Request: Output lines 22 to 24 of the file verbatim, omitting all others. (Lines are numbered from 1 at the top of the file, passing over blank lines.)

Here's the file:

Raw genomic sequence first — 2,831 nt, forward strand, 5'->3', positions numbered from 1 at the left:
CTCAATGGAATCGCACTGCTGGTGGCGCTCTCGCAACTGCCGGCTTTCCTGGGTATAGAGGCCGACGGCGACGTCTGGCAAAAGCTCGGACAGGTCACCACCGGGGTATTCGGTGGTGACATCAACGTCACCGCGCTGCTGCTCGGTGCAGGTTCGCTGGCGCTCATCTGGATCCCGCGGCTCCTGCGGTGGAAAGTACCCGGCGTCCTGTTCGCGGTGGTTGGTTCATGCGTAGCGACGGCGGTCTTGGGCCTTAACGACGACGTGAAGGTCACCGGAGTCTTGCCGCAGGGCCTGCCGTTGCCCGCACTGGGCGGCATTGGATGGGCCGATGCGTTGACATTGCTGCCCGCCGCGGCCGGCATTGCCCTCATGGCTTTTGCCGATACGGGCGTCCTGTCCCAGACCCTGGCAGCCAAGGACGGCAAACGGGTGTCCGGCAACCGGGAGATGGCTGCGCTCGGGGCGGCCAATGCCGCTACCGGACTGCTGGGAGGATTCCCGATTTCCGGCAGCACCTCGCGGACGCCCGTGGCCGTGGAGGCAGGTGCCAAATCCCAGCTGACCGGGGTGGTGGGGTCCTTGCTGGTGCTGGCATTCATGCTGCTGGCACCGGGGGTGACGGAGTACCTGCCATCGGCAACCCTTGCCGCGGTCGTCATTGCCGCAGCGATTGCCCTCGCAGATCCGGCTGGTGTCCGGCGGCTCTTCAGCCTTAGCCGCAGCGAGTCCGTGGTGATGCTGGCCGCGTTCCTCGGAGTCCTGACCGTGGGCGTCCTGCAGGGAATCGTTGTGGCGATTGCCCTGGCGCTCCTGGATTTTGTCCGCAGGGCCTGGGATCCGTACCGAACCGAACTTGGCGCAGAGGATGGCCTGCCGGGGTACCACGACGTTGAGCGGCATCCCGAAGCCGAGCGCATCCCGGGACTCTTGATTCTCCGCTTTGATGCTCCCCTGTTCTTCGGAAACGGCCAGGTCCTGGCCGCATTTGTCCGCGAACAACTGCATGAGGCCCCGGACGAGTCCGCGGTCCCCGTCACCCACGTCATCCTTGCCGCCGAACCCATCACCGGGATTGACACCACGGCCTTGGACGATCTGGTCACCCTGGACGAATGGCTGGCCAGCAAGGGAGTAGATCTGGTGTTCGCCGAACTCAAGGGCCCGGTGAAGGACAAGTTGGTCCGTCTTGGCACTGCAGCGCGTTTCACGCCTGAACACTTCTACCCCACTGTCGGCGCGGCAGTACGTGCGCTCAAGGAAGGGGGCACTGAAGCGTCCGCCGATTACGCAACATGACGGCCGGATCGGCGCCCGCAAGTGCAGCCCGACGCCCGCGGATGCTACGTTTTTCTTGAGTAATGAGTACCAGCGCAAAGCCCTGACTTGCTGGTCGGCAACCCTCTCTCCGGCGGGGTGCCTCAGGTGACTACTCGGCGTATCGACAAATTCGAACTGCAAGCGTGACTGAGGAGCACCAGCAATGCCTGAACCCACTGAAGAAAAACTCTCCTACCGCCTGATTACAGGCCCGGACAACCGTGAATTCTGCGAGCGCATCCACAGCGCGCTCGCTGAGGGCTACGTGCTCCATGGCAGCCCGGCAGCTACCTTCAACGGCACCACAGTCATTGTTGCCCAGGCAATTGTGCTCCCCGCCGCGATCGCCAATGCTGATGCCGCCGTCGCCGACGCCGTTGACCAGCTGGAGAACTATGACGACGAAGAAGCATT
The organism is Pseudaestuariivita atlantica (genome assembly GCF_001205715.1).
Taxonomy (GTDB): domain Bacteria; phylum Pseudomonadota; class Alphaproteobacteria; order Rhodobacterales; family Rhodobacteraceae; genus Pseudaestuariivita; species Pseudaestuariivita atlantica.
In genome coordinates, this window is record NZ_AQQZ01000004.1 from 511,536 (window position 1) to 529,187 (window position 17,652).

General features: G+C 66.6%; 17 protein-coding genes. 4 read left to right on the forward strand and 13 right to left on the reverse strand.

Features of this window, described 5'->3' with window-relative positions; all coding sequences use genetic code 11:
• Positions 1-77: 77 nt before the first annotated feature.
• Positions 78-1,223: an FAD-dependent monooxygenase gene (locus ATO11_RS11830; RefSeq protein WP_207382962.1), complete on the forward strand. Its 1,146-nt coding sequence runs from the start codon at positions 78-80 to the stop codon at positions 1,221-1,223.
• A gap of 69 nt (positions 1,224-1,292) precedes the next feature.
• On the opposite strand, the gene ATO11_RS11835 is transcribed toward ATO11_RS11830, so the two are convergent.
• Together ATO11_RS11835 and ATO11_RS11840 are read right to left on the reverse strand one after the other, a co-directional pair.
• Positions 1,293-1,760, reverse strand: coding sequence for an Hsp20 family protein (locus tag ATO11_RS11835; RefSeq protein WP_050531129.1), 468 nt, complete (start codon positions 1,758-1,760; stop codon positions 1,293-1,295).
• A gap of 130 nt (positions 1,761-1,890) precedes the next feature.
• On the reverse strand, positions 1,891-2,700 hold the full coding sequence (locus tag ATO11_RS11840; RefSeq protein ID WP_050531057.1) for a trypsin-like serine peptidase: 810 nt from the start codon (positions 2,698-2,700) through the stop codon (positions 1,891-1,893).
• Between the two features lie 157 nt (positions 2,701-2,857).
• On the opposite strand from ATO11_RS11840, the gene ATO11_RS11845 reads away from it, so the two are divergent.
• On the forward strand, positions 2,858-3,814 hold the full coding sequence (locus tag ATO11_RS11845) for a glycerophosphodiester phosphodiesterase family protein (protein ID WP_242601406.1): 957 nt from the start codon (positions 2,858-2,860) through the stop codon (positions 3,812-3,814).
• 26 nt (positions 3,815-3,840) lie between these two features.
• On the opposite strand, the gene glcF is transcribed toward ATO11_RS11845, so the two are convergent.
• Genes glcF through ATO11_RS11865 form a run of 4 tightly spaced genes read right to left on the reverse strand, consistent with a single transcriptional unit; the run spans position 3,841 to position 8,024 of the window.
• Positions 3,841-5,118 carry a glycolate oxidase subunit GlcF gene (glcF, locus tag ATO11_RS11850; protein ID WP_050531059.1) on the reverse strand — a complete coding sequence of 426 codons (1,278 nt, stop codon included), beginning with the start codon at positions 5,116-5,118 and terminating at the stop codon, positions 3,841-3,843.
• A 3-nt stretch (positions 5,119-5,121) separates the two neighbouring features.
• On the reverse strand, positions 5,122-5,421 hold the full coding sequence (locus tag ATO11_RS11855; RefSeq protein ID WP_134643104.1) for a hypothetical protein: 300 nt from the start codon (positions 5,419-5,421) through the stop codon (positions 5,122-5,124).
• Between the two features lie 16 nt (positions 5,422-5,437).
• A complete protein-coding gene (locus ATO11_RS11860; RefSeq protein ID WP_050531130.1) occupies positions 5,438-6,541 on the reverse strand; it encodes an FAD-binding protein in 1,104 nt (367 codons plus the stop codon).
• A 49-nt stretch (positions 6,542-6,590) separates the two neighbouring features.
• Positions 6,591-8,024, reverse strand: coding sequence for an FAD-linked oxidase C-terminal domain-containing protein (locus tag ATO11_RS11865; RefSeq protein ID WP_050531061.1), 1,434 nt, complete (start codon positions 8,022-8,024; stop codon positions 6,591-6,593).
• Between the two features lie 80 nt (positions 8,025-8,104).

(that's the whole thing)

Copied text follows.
• Positions 3,841-5,118 carry a glycolate oxidase subunit GlcF gene (glcF, locus tag ATO11_RS11850; protein ID WP_050531059.1) on the reverse strand — a complete coding sequence of 426 codons (1,278 nt, stop codon included), beginning with the start codon at positions 5,116-5,118 and terminating at the stop codon, positions 3,841-3,843.
• A 3-nt stretch (positions 5,119-5,121) separates the two neighbouring features.
• On the reverse strand, positions 5,122-5,421 hold the full coding sequence (locus tag ATO11_RS11855; RefSeq protein ID WP_134643104.1) for a hypothetical protein: 300 nt from the start codon (positions 5,419-5,421) through the stop codon (positions 5,122-5,124).